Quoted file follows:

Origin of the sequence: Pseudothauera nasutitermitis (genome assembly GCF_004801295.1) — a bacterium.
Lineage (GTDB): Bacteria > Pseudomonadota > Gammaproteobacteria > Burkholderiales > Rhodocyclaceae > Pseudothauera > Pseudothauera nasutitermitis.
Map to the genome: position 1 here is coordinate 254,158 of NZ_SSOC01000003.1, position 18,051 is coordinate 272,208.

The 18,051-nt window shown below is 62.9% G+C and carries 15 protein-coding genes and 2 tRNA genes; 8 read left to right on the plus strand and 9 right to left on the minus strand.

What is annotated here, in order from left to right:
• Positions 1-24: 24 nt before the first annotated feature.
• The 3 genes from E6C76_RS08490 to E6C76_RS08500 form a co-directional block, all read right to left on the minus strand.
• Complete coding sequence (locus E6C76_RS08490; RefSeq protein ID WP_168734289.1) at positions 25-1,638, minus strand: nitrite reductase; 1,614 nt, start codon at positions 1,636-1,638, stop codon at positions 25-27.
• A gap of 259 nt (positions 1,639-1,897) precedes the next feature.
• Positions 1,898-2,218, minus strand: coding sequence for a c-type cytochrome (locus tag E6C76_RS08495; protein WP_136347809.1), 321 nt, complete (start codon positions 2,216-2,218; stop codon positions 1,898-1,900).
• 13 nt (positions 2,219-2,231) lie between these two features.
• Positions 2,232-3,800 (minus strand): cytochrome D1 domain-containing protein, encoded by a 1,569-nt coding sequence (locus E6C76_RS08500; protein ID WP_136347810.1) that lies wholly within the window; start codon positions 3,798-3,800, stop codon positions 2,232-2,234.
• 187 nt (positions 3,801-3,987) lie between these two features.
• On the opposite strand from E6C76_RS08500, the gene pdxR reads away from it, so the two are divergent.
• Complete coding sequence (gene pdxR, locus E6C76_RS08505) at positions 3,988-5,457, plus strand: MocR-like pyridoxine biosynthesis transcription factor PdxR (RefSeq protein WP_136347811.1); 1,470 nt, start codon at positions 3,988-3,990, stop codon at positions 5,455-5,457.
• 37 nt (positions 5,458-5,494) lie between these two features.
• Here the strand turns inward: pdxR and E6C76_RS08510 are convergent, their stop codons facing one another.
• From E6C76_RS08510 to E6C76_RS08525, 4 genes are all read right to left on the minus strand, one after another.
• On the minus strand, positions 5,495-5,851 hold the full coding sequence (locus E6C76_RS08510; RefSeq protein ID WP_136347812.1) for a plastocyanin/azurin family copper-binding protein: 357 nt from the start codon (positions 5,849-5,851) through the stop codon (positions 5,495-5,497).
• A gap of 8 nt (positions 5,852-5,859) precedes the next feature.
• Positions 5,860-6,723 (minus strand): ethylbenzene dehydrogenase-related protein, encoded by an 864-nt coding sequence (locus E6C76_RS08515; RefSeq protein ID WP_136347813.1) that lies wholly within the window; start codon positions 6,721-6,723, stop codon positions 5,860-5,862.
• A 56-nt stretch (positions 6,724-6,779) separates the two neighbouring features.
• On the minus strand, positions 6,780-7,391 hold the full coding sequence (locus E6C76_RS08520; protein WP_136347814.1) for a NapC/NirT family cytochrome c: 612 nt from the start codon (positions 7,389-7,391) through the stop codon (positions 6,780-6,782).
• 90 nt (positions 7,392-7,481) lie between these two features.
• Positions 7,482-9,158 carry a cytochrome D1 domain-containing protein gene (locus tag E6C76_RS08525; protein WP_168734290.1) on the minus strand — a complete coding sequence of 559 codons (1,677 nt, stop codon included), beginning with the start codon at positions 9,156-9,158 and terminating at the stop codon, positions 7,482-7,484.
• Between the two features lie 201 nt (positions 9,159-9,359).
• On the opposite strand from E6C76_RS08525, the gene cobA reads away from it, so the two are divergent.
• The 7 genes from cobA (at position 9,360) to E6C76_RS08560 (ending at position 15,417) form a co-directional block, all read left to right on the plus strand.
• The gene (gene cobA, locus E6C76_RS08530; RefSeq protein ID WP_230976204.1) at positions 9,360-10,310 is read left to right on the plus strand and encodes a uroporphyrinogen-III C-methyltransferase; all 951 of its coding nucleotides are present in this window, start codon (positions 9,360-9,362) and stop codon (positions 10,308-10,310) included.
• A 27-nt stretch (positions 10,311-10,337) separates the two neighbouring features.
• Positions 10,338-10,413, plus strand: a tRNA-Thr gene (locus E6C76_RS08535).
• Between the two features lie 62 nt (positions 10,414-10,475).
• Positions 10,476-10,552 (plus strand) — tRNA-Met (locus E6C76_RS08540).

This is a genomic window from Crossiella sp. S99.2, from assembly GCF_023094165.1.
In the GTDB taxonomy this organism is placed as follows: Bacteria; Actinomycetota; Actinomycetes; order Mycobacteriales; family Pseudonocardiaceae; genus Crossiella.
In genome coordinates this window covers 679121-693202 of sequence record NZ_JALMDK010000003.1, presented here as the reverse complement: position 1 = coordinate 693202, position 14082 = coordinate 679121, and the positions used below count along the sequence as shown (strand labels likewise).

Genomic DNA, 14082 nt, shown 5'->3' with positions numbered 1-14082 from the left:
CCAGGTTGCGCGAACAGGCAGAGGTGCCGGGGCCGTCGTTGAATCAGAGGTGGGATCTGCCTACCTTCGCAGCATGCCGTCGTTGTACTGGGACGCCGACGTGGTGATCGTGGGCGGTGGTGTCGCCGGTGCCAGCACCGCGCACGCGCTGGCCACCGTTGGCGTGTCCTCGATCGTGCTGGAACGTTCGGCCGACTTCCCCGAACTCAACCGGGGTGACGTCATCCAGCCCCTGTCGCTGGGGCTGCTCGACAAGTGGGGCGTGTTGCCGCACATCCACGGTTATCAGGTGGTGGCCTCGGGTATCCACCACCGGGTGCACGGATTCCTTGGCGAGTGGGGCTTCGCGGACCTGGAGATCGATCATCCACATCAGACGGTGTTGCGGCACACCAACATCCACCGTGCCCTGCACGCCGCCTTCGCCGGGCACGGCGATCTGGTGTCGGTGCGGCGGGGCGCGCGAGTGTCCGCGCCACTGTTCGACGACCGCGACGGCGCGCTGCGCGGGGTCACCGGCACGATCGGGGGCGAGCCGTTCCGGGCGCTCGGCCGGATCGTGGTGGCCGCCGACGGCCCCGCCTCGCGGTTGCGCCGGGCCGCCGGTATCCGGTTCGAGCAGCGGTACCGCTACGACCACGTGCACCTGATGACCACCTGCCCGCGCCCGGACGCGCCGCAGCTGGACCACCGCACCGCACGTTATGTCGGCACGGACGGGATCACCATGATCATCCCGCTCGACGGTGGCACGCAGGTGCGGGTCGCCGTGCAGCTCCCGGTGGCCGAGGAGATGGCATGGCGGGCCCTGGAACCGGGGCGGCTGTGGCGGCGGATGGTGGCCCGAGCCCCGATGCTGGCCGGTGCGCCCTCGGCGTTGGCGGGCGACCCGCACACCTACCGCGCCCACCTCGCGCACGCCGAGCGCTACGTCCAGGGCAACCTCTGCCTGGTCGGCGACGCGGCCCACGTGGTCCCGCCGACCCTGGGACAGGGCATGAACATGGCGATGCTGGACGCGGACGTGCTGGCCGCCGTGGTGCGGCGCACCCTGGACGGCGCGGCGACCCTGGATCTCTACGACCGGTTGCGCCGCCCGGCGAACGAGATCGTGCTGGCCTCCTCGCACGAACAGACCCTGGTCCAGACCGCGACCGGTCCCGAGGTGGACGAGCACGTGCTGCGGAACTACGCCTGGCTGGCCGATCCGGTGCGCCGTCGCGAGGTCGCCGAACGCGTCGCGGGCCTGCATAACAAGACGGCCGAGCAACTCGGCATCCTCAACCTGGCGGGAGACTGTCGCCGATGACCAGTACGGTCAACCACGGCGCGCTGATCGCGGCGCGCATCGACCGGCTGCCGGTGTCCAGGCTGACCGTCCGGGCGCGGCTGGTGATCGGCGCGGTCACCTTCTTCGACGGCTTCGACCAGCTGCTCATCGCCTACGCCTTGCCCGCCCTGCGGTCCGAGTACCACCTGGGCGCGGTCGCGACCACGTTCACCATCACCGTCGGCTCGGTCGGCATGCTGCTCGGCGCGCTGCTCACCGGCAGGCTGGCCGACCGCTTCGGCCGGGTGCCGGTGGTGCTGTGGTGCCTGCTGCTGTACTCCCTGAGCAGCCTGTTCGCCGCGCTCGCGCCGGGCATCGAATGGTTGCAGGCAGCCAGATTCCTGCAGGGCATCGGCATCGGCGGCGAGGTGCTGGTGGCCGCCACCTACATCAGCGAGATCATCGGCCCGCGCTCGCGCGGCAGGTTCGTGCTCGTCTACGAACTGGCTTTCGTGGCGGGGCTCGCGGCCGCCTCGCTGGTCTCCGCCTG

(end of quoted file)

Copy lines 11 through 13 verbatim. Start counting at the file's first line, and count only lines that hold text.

• 13 nt (positions 2,219-2,231) lie between these two features.
• Positions 2,232-3,800 (minus strand): cytochrome D1 domain-containing protein, encoded by a 1,569-nt coding sequence (locus E6C76_RS08500; protein ID WP_136347810.1) that lies wholly within the window; start codon positions 3,798-3,800, stop codon positions 2,232-2,234.
• 187 nt (positions 3,801-3,987) lie between these two features.